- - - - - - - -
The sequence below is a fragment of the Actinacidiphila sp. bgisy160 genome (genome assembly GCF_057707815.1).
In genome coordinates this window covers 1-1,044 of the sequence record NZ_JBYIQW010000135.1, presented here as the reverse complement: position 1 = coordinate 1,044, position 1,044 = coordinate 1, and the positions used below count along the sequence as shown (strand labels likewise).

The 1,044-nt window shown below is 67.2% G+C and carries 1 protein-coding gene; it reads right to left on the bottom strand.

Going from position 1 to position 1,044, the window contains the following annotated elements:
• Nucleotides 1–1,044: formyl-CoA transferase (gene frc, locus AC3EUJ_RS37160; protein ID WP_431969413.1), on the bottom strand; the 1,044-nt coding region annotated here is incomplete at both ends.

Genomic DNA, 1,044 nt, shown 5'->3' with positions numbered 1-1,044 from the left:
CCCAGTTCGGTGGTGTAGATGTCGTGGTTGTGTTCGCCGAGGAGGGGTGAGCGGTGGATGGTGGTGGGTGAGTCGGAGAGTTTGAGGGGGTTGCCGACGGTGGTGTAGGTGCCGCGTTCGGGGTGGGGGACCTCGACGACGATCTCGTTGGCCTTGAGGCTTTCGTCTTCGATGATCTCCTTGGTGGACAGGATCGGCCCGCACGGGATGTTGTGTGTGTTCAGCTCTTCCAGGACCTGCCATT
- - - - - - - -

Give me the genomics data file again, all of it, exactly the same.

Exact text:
The sequence below is a fragment of the Actinacidiphila sp. bgisy160 genome (genome assembly GCF_057707815.1).
In genome coordinates this window covers 1-1,044 of the sequence record NZ_JBYIQW010000135.1, presented here as the reverse complement: position 1 = coordinate 1,044, position 1,044 = coordinate 1, and the positions used below count along the sequence as shown (strand labels likewise).

The 1,044-nt window shown below is 67.2% G+C and carries 1 protein-coding gene; it reads right to left on the bottom strand.

Going from position 1 to position 1,044, the window contains the following annotated elements:
• Nucleotides 1–1,044: formyl-CoA transferase (gene frc, locus AC3EUJ_RS37160; protein ID WP_431969413.1), on the bottom strand; the 1,044-nt coding region annotated here is incomplete at both ends.

Genomic DNA, 1,044 nt, shown 5'->3' with positions numbered 1-1,044 from the left:
CCCAGTTCGGTGGTGTAGATGTCGTGGTTGTGTTCGCCGAGGAGGGGTGAGCGGTGGATGGTGGTGGGTGAGTCGGAGAGTTTGAGGGGGTTGCCGACGGTGGTGTAGGTGCCGCGTTCGGGGTGGGGGACCTCGACGACGATCTCGTTGGCCTTGAGGCTTTCGTCTTCGATGATCTCCTTGGTGGACAGGATCGGCCCGCACGGGATGTTGTGTGTGTTCAGCTCTTCCAGGACCTGCCATT